(Sub)urban Foraging

I have been interested in urban foraging since I first read about the concept. Who would not want to  walk around their neighborhood gathering fresh food, saving the environment, and  having fun? Alas, the opportunity to move to Portland and pick wild berries did not present itself, so I waited.

Until one day I saw a weed. And my husband said “yum.” So we started picking wild green onions, or chives, or whatever you want to call them. I am hardly an expert at urban foraging, but here is what I have learned in the past month.

Be careful. Urban foraging should help you avoid pesticides and other nasty chemicals related to conventional farming. But there are still risks from cars, dumping, and even animals. Check for suspicious residue from oil or antifreeze, never taste before thoroughly washing, and  always use common sense.

Be conscientious. After making certain that you have the right to forage in your preferred spot, you still have to take care of the land. Do not over-forage, destroy plants, or  interfere with any animals- even if they are pesky pigeons!

Be fast. It is obvious that plants grow and fruit ripens quickly, but when it comes to urban foraging there is also the risk that what you see as a garden paradise may be seen as a mess to be cleaned up by city workers. The other day I saw some wild onions by the side of our street. The next day I returned to pick some, only to find that workers had just come by to trim the weeds!

What should have looked like this:                       looked like this:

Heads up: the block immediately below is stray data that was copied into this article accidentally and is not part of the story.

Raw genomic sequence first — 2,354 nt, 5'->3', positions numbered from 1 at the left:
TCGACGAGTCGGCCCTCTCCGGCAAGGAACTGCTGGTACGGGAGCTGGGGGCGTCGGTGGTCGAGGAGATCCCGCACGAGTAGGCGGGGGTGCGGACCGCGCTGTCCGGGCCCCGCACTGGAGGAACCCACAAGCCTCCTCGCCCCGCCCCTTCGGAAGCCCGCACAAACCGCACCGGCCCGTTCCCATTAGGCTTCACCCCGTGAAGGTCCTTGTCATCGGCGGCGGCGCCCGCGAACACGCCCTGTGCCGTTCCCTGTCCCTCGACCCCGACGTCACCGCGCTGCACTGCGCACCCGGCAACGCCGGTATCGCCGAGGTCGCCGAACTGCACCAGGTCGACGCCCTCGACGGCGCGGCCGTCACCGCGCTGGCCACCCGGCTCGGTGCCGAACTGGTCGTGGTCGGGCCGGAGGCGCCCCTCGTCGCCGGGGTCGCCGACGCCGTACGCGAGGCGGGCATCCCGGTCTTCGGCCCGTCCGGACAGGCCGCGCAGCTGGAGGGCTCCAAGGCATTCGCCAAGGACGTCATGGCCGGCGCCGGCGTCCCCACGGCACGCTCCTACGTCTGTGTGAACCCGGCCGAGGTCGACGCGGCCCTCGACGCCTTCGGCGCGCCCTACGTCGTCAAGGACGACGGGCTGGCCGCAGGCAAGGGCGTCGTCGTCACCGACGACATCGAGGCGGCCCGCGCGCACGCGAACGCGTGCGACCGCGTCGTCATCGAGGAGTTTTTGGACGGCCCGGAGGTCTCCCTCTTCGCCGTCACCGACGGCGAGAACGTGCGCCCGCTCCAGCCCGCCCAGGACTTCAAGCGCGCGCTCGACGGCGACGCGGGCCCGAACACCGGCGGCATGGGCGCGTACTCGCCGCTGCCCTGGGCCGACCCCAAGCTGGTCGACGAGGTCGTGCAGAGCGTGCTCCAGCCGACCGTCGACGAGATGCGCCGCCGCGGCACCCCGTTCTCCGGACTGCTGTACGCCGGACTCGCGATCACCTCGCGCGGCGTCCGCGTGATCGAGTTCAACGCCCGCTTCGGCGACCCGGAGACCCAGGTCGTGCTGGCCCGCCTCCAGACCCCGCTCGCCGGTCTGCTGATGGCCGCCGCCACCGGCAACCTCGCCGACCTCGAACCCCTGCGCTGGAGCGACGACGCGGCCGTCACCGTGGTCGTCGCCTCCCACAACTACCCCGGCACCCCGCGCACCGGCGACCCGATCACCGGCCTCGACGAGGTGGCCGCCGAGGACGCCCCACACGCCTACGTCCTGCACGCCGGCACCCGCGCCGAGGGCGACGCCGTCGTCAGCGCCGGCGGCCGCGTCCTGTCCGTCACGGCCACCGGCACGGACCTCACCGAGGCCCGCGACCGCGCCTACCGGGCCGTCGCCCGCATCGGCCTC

Since I was there right after the city workers I was still able to gather some of the “pre-trimmed” green onions. They were a bit yellow from the sun, but worked perfectly in Spanish rice for lunch.

So far my (sub)urban foraging efforts have been limited to green onions and berries, but I hope that it will eventually be a regular part of my life. After all, urban foraging is good for the environment, good for your health, and good for the budget. What is not to like?

Do you have any tips for urban foraging?

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3 thoughts on “(Sub)urban Foraging

  1. Kathleen

    No suggestions, but encouragement! When we went bicycling last weekend the smell of wild onions was everywhere, and I second your husband: Yummm.

    We also have wild blackberries in our back yard. Well, behind it. We pick them every year.

  2. Katie

    You’re much more knowledgable than me, but the spanish rice looks incredible! Yum! Berry picking is so much fun, and relaxing too! Any berry pies on the menu?? :-)

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